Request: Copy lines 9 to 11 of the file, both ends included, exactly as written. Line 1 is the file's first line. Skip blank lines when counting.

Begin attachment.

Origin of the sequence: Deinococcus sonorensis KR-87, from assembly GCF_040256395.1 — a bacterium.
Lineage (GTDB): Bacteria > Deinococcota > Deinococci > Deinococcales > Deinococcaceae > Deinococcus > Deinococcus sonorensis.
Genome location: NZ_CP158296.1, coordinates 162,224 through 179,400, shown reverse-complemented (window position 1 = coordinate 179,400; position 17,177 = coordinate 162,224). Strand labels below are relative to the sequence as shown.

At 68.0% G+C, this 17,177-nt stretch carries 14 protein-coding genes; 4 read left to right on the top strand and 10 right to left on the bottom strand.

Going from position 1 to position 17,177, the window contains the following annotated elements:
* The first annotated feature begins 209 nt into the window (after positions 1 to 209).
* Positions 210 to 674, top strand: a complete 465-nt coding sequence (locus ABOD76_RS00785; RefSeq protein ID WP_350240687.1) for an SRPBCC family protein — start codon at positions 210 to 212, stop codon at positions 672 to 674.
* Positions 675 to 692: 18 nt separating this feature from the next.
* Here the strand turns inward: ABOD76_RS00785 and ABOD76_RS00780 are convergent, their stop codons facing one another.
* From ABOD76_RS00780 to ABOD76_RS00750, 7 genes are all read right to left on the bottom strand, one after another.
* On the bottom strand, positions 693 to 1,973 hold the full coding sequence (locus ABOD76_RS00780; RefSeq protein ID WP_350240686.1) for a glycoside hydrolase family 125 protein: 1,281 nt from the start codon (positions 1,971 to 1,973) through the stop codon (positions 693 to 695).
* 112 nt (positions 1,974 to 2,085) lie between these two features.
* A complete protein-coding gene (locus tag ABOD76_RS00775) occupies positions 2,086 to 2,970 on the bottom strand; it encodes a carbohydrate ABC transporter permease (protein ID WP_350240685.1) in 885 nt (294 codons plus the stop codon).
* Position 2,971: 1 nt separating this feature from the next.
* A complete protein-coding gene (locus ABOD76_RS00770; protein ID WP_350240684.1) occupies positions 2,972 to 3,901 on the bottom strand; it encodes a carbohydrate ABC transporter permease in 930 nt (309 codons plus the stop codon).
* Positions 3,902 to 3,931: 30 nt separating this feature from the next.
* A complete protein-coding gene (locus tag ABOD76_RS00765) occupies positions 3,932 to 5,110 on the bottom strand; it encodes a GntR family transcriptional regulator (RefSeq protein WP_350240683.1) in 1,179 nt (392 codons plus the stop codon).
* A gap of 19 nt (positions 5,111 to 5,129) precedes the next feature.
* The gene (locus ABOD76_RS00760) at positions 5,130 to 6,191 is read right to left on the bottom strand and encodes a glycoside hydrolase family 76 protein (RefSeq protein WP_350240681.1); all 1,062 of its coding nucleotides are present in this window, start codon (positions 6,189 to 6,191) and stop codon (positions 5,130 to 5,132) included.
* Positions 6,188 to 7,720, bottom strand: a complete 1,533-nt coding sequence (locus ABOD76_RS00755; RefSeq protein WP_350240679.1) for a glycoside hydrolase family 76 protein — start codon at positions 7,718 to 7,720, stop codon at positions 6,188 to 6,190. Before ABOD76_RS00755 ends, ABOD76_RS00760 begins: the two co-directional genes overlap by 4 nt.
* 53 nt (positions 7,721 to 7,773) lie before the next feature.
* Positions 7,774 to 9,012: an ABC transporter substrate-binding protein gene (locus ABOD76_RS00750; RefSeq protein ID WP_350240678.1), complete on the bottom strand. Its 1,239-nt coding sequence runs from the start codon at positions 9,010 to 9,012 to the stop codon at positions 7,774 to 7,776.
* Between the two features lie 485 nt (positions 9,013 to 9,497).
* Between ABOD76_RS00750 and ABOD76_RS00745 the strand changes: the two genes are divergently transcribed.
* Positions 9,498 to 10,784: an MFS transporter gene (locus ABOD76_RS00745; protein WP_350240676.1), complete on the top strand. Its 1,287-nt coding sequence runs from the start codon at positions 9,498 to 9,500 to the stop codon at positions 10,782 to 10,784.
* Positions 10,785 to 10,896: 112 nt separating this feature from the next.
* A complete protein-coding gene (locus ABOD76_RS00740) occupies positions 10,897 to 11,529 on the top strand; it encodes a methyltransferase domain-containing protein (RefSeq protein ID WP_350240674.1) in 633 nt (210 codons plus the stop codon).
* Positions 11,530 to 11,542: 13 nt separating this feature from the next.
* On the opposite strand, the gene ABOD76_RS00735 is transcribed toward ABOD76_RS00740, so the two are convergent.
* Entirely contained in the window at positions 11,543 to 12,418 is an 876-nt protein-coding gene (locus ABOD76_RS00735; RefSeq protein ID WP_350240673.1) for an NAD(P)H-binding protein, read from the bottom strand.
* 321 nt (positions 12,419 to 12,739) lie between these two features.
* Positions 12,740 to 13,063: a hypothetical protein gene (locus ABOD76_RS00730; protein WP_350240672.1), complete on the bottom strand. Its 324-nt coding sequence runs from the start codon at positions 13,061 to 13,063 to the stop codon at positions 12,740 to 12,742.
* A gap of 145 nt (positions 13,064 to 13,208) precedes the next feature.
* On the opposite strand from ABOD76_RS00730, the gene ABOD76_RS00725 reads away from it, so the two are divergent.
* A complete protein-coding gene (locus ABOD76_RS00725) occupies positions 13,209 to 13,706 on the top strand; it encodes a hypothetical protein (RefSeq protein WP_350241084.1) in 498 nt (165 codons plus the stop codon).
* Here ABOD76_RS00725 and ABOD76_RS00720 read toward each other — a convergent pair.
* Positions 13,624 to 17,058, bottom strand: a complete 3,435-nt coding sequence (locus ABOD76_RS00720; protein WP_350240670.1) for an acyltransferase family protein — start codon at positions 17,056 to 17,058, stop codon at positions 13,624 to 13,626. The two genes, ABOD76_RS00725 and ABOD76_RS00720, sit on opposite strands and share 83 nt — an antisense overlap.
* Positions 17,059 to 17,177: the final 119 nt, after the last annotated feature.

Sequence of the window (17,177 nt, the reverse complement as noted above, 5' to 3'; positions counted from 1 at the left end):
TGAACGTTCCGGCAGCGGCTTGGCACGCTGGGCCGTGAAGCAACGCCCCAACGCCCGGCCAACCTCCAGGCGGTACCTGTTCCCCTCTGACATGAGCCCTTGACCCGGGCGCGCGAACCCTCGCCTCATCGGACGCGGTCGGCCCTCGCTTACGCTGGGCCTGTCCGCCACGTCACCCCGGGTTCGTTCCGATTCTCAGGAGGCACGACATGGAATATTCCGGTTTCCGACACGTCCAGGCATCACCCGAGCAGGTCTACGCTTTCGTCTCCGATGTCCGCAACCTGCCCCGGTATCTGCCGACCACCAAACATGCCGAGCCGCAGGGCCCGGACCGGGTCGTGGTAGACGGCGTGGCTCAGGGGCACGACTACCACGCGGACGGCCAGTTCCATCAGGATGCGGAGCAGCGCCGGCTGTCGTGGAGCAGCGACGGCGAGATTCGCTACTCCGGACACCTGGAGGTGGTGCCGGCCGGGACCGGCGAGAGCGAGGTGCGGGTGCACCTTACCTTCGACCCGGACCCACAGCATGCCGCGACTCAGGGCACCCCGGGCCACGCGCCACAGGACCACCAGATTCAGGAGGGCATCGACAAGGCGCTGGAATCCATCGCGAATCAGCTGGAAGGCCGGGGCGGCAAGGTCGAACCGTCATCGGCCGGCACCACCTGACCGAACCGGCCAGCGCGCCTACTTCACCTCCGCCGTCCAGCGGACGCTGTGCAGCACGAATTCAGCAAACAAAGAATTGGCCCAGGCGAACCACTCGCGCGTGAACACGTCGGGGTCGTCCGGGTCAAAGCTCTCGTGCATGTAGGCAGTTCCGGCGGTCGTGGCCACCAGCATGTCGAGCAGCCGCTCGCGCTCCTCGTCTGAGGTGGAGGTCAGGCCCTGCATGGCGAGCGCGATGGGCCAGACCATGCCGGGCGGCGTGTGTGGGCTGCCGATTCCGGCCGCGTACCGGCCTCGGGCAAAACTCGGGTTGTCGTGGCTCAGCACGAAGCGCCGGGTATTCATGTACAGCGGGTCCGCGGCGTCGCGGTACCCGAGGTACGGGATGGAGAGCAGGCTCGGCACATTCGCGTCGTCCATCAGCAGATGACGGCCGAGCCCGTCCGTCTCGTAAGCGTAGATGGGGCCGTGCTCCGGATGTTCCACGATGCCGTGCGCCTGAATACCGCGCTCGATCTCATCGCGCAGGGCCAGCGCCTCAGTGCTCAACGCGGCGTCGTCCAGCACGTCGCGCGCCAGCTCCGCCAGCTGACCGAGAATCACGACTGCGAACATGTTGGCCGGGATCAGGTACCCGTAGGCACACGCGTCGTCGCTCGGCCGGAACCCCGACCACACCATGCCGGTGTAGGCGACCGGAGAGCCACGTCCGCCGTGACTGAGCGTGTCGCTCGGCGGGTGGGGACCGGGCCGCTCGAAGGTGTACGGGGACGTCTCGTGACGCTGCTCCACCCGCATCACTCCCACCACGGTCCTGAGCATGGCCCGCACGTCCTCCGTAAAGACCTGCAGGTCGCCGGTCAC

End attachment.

* Here the strand turns inward: ABOD76_RS00785 and ABOD76_RS00780 are convergent, their stop codons facing one another.
* From ABOD76_RS00780 to ABOD76_RS00750, 7 genes are all read right to left on the bottom strand, one after another.
* On the bottom strand, positions 693 to 1,973 hold the full coding sequence (locus ABOD76_RS00780; RefSeq protein ID WP_350240686.1) for a glycoside hydrolase family 125 protein: 1,281 nt from the start codon (positions 1,971 to 1,973) through the stop codon (positions 693 to 695).